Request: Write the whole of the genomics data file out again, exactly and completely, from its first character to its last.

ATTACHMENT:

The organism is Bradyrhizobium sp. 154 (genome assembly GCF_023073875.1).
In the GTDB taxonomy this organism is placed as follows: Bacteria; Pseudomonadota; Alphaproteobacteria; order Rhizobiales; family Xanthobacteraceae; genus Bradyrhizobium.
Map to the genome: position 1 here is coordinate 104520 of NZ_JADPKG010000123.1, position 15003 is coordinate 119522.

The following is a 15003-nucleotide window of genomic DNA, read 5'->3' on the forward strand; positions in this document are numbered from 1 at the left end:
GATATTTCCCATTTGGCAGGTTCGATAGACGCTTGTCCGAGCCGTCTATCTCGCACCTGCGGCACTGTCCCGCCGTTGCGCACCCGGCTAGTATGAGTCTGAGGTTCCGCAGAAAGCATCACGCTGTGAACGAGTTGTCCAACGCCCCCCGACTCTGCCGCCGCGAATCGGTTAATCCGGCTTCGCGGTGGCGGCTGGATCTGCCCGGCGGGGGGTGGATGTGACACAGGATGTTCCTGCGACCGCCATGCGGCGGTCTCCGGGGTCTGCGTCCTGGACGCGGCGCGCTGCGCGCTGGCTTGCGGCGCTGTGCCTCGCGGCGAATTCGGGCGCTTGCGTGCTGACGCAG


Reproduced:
The organism is Bradyrhizobium sp. 154 (genome assembly GCF_023073875.1).
In the GTDB taxonomy this organism is placed as follows: Bacteria; Pseudomonadota; Alphaproteobacteria; order Rhizobiales; family Xanthobacteraceae; genus Bradyrhizobium.
Map to the genome: position 1 here is coordinate 104520 of NZ_JADPKG010000123.1, position 15003 is coordinate 119522.

The following is a 15003-nucleotide window of genomic DNA, read 5'->3' on the forward strand; positions in this document are numbered from 1 at the left end:
GATATTTCCCATTTGGCAGGTTCGATAGACGCTTGTCCGAGCCGTCTATCTCGCACCTGCGGCACTGTCCCGCCGTTGCGCACCCGGCTAGTATGAGTCTGAGGTTCCGCAGAAAGCATCACGCTGTGAACGAGTTGTCCAACGCCCCCCGACTCTGCCGCCGCGAATCGGTTAATCCGGCTTCGCGGTGGCGGCTGGATCTGCCCGGCGGGGGGTGGATGTGACACAGGATGTTCCTGCGACCGCCATGCGGCGGTCTCCGGGGTCTGCGTCCTGGACGCGGCGCGCTGCGCGCTGGCTTGCGGCGCTGTGCCTCGCGGCGAATTCGGGCGCTTGCGTGCTGACGCAG